Heads up, forex fellas! The strong trends that we saw in the past few months might slow down towards the last stretch of the year, thanks to these three market factors.
1. Shift in monetary policy biases?
While clear monetary policy biases spurred predictable forex market trends in Q3 2014, these moves might be too good to last as some major central banks are starting to have second thoughts.
For one, the Fed seemed to backpedal on its plans to start tightening sometime next year, as dovish policymakers focused on the roadblocks to recovery during the latest FOMC meeting. BOE officials also wavered on their hawkish stance, as their October rate statement reflected concerns about a looming euro zone recession and its potential negative impact on the U.K. economy.
Meanwhile, the BOJ is still refusing to give in to additional easing, despite a continuous stream of weak economic data from Japan. Policymakers seem to be counting on a strong rebound for the Q3 figures, which might confirm that further stimulus is no longer necessary. In that case, yen pairs might no longer be able to sustain their climb!
2. Holiday season comin’ up!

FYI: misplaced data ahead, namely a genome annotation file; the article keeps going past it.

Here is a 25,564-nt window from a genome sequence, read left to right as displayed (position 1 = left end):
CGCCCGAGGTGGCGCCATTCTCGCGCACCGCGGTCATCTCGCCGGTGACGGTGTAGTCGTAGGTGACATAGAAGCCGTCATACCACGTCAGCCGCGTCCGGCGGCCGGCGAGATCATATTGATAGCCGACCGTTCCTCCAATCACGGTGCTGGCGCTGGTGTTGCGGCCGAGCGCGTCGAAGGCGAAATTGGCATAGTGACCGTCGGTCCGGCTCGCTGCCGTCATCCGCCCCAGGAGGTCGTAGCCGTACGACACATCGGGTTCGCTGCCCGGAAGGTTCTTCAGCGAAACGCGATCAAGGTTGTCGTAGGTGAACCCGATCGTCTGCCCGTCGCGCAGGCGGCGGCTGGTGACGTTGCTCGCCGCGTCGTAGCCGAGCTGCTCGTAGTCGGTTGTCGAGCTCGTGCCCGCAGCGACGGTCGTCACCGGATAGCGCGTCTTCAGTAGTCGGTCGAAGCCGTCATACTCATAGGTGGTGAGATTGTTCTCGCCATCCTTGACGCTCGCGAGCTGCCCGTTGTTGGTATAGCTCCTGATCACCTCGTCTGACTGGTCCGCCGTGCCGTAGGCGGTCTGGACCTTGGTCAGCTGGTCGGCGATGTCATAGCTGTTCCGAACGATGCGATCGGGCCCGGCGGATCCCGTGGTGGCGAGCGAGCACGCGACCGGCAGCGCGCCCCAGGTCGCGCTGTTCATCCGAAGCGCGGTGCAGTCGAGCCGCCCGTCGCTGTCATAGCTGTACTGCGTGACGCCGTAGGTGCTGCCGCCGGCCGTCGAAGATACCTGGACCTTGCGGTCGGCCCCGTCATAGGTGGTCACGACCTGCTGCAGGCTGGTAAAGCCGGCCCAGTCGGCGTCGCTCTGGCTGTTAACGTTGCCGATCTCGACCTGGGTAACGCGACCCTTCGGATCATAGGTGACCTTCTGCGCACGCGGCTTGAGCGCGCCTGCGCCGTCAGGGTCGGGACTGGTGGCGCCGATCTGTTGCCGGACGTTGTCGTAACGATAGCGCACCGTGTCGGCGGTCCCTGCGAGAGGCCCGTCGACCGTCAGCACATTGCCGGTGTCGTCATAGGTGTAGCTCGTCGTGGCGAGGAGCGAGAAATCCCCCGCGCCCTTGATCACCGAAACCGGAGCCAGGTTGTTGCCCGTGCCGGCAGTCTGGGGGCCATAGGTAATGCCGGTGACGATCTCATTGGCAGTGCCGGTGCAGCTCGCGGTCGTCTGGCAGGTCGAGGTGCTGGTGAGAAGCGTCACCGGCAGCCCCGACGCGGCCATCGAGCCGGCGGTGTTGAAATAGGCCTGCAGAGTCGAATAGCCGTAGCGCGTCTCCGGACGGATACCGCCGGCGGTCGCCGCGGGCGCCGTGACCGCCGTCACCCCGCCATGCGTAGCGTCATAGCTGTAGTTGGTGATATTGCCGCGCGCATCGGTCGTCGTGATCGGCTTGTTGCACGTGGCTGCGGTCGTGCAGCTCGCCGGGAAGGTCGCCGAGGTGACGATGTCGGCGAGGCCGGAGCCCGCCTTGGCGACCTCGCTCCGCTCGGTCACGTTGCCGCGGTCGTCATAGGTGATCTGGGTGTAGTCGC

Another factor that could lead forex trends to hit the brakes is the December holiday season. After all, traders might want to book their profits and close all positions before heading off to enjoy Thanksgiving and Christmas holidays.
With that, liquidity is expected to be thinner in the last couple of months of the year, paving the way for weaker trends. In addition, as I’ve mentioned in my latest CFTC COT Positioning Update, trends appear to be overdone as positioning for some currencies are approaching record levels. Lower volumes and a downturn in trading activity might be seen, as profit-taking among both retail and institutional traders might dictate price action before 2014 comes to a close.
3. Increased risks and uncertainties
As we’ve witnessed in the past, a higher degree of market uncertainty tends to convince most traders to sit on the sidelines instead of piling on their forex positions. Investors are more cautious and less inclined to commit to a particular bias, which makes it more difficult for forex trends to carry on.
In the past few weeks, concerns about the worsening Ebola outbreak seems to be taking its toll on risk appetite, as more world leaders have spoken about its international repercussions. It doesn’t help that geopolitical tension is still present in the Asian region, as the protests in Hong Kong continue to escalate.
While a continuation of the previous forex trends seems unlikely to take place until next year, don’t dismiss the possibility of seeing one last push for some currency pairs. For instance, the euro still carries a very bearish fundamental bias, thanks to negative deposit rates and the possibility of actual QE from the ECB.
What about you? Do you think that forex trends will carry on this Q4 or will we see a return to range-bound price action? Don’t be shy to share your thoughts in our comments section!